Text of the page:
Have you recently gotten engaged and want to let everyone know? Why don't you throw an engagement party so you can announce your upcoming marriage and celebrate the fun with the people you're closest to? It doesn't have to be expensive or elaborate since the main event is sharing your excitement and joy with the people who matter most in your life.
A lot of newly engaged couples like to share the news by having gatherings with family and close friends to announce and celebrate their status. If you want to have an engagement party, it’s generally best to do it before you start planning the wedding, or you might find yourself flapping around in a sea of preparation for your big day and wind up forgetting about it.
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Hosting the Party
Traditionally, the best way for couples to announce their engagement was at a party hosted by the bride’s parents. However, with social media and other rapid forms of communication, word gets out before the invitations can be stuffed, stamped, and mailed.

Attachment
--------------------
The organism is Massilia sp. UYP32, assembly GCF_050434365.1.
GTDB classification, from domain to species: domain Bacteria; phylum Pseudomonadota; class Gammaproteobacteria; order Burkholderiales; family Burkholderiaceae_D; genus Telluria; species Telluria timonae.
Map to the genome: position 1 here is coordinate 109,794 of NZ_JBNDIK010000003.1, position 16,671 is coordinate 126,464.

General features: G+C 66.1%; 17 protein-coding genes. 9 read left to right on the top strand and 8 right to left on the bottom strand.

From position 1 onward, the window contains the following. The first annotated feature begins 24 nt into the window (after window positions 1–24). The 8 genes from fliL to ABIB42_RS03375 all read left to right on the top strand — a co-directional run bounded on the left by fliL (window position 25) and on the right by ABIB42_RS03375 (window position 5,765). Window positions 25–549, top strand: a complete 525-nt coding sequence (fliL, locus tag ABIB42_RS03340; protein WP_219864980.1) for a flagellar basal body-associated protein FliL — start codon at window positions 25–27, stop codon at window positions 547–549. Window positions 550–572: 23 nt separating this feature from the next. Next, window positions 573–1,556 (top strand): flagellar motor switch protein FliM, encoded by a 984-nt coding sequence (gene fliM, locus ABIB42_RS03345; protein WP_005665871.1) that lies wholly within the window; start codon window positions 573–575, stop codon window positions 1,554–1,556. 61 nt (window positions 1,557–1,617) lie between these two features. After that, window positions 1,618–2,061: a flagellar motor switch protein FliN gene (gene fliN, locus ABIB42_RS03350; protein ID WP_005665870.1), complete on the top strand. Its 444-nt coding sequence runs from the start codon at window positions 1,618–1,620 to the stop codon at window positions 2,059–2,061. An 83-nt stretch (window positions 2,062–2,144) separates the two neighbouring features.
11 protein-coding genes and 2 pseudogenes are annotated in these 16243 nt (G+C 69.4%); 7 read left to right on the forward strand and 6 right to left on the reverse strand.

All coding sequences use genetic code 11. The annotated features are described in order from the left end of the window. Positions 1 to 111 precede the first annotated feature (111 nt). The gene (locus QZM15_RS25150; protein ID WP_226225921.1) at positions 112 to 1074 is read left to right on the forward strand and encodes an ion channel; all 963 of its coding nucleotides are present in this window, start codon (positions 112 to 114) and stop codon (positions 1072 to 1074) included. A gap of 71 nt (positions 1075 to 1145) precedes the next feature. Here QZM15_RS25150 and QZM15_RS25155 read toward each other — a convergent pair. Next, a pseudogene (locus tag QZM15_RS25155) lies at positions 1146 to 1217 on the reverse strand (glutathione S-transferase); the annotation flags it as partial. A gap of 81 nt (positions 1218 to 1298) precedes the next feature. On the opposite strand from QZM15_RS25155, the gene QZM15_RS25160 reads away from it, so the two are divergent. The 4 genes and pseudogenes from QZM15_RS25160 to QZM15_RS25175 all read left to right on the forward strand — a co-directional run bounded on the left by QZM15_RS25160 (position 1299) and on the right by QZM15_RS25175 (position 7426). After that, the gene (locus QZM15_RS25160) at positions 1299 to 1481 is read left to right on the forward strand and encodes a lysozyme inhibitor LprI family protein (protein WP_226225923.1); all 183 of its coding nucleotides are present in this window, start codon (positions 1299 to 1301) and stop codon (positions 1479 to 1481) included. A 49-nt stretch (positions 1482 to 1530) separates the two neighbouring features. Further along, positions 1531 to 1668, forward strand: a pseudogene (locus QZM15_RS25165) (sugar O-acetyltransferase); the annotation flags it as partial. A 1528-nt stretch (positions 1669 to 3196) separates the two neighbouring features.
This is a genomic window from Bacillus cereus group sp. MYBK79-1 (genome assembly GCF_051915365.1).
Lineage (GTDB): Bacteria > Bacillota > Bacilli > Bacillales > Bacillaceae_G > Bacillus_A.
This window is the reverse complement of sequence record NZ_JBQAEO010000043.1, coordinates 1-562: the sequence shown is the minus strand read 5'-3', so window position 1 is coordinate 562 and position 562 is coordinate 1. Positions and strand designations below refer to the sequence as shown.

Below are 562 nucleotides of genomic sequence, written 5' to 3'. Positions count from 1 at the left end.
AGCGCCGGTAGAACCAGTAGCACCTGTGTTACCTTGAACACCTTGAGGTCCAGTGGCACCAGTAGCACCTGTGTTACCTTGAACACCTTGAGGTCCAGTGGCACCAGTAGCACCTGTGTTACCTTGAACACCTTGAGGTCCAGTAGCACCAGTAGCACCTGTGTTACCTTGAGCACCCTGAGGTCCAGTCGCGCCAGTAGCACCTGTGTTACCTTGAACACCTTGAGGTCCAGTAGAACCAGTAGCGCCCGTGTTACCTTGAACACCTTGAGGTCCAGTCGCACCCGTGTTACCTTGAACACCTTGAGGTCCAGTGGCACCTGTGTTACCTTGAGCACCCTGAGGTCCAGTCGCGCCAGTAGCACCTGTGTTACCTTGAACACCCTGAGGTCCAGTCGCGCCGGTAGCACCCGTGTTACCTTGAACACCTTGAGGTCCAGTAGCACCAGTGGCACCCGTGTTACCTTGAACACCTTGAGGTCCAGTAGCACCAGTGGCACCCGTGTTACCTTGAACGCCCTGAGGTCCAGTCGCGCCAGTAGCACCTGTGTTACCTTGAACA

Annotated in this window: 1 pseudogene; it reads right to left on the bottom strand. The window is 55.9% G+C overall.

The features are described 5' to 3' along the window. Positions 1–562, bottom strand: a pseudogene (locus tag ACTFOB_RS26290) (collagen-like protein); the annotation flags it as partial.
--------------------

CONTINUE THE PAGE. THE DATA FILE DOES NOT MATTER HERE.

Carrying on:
This does not mean you shouldn’t still have the party. It simply means that the purpose of the party has changed. It’s more of a celebration than an announcement. Although the bride’s parents may still host the party, they are no longer locked into the tradition. Engagement parties may be held by any family member or friend.
If you're the person hosting the party, stay in contact with the bride and groom throughout the planning to make sure their wishes are met. Don't spring any embarrassing surprises on them during the event.
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Who to Invite
Immediate family members, close extended family, and the intimate circle of best friends should receive invitations to an engagement celebration. This is not the time to invite coworkers you only see at the office.
Everyone you plan to include in the bridal party should receive an invitation to this event, unless they are long distance. You may still want to let them know about it, in case they have an opportunity to take an extra trip. This includes the maid of honor, best man, bridesmaids, and groomsmen.